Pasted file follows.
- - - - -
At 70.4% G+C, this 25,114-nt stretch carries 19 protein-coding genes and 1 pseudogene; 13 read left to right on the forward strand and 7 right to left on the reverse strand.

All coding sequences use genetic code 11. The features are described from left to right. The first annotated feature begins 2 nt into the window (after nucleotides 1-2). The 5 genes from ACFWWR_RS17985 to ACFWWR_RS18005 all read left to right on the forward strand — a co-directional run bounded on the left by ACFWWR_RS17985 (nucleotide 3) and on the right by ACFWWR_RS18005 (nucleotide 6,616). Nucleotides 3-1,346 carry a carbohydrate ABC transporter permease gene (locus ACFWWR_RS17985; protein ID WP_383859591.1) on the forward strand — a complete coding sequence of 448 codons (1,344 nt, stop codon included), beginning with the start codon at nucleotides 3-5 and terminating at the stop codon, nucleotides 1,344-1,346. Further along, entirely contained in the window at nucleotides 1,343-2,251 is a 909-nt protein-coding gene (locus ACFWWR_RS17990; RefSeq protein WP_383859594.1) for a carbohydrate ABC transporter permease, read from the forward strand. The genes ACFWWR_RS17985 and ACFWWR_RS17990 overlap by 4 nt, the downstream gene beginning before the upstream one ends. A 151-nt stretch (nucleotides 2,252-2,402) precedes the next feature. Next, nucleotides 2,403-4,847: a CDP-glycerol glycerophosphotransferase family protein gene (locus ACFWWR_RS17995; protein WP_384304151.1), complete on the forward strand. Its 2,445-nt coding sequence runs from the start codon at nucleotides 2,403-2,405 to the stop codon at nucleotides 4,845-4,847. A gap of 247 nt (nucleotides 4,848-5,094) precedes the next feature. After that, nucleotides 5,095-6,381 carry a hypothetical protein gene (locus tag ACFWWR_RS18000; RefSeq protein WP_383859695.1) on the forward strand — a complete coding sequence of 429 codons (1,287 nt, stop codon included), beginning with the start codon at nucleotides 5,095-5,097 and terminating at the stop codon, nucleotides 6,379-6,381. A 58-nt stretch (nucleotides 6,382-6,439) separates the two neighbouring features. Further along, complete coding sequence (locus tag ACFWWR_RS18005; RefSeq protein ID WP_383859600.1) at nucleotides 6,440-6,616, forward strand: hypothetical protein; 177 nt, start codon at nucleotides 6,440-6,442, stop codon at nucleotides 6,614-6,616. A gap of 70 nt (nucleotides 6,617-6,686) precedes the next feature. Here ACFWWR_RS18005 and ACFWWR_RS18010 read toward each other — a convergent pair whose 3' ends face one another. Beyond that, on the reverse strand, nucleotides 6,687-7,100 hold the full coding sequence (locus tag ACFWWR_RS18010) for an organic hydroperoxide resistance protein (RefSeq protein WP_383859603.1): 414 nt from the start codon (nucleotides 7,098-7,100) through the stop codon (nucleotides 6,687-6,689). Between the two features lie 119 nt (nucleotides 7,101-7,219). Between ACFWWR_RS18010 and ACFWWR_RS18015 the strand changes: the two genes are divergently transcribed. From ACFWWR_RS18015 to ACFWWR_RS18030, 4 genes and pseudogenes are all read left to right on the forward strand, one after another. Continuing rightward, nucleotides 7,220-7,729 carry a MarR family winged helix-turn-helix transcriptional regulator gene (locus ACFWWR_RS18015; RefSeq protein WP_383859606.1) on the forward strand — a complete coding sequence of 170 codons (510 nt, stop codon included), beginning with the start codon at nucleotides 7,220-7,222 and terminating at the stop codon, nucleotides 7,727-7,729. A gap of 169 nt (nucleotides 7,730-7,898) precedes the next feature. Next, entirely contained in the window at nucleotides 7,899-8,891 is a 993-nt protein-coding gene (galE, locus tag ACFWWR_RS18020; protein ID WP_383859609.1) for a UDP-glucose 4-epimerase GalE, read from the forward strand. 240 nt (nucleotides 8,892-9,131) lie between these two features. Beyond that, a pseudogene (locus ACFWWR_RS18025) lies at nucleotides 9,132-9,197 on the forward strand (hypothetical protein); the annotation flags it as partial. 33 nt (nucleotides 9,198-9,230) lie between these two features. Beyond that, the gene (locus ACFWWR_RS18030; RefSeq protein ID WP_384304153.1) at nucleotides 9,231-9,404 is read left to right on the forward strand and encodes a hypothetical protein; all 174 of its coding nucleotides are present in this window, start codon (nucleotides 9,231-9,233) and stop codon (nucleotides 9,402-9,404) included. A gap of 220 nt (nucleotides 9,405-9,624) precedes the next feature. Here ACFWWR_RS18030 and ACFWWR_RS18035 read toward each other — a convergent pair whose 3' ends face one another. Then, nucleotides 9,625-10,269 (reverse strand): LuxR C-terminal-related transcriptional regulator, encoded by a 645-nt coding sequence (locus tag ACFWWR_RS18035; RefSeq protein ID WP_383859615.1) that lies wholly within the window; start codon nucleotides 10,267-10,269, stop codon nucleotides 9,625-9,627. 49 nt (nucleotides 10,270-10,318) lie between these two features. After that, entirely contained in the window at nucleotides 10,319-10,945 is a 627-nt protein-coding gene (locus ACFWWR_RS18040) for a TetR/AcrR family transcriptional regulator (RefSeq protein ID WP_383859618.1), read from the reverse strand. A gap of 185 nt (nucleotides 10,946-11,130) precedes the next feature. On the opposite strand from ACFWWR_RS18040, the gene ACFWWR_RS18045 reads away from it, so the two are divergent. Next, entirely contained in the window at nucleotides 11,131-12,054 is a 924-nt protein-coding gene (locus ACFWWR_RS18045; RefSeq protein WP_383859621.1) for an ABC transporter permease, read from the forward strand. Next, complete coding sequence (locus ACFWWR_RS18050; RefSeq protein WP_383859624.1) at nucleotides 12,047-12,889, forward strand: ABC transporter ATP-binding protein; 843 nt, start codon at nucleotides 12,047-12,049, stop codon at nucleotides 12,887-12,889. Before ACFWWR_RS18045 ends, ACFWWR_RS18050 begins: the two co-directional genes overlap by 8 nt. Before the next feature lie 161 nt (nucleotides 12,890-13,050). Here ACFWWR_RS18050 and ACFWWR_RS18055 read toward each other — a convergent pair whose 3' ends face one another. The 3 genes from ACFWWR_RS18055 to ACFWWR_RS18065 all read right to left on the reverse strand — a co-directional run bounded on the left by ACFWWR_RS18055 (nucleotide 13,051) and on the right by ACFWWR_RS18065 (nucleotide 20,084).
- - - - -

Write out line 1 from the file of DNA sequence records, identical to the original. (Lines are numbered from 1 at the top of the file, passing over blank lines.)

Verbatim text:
At 70.4% G+C, this 25,114-nt stretch carries 19 protein-coding genes and 1 pseudogene; 13 read left to right on the forward strand and 7 right to left on the reverse strand.